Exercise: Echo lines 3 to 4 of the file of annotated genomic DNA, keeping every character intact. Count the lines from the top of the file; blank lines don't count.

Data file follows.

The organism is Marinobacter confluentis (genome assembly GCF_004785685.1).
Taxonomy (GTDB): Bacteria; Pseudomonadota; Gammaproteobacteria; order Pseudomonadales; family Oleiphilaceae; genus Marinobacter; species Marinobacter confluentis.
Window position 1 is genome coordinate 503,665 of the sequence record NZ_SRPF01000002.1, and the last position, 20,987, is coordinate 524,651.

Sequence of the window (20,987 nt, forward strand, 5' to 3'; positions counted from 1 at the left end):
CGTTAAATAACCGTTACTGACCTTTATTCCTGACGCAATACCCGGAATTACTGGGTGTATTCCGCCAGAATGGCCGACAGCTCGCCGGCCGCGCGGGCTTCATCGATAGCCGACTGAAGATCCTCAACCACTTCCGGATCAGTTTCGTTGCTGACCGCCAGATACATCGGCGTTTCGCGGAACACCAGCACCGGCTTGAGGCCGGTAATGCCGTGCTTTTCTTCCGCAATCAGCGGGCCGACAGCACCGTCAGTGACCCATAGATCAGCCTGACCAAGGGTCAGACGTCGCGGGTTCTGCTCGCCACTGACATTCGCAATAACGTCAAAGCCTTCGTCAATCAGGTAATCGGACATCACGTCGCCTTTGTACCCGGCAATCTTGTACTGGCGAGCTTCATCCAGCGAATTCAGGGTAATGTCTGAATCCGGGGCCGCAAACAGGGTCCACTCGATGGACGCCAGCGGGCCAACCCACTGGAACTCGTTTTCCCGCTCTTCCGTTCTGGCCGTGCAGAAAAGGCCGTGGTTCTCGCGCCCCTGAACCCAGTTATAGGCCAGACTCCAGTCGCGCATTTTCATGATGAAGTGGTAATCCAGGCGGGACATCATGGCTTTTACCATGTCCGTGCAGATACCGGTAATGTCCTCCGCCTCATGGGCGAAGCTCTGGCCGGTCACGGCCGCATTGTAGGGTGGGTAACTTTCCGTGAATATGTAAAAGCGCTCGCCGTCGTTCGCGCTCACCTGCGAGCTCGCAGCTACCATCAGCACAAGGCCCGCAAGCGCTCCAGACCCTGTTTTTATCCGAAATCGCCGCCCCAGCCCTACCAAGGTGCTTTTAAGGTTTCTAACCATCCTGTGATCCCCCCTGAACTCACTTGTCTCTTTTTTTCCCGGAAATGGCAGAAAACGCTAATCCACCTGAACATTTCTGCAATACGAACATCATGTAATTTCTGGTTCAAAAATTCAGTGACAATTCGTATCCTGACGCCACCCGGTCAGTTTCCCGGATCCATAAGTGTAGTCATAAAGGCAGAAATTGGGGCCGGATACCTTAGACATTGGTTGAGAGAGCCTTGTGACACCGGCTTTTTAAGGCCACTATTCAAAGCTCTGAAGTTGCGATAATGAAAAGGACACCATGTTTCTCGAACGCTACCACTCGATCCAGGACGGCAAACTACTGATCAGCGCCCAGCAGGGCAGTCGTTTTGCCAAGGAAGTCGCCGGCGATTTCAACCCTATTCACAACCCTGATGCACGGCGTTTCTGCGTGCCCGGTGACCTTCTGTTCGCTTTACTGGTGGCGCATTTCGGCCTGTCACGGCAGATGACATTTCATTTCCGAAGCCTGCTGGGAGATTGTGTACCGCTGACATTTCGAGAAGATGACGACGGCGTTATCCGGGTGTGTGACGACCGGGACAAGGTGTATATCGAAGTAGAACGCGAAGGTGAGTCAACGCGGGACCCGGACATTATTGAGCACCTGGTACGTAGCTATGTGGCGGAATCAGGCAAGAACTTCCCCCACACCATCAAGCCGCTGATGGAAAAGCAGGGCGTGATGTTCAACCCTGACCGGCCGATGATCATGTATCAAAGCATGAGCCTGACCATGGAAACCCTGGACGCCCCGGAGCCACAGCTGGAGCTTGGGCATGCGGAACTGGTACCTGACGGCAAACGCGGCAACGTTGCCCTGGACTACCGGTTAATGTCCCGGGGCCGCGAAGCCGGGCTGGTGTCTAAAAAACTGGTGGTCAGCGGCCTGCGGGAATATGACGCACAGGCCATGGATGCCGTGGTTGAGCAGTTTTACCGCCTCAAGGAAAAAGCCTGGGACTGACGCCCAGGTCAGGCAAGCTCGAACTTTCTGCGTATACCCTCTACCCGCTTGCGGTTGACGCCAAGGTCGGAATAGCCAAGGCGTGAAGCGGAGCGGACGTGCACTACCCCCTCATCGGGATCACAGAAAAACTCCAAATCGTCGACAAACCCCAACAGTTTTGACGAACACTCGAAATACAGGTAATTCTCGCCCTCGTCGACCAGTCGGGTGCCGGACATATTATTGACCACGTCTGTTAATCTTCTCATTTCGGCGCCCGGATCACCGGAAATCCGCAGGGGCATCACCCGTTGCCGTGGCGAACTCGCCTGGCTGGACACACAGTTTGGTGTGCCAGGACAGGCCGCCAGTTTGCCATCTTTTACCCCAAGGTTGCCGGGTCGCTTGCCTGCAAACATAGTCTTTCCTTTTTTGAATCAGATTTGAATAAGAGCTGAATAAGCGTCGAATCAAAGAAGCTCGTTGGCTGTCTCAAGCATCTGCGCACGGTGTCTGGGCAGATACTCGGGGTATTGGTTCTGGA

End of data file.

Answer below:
Window position 1 is genome coordinate 503,665 of the sequence record NZ_SRPF01000002.1, and the last position, 20,987, is coordinate 524,651.

Sequence of the window (20,987 nt, forward strand, 5' to 3'; positions counted from 1 at the left end):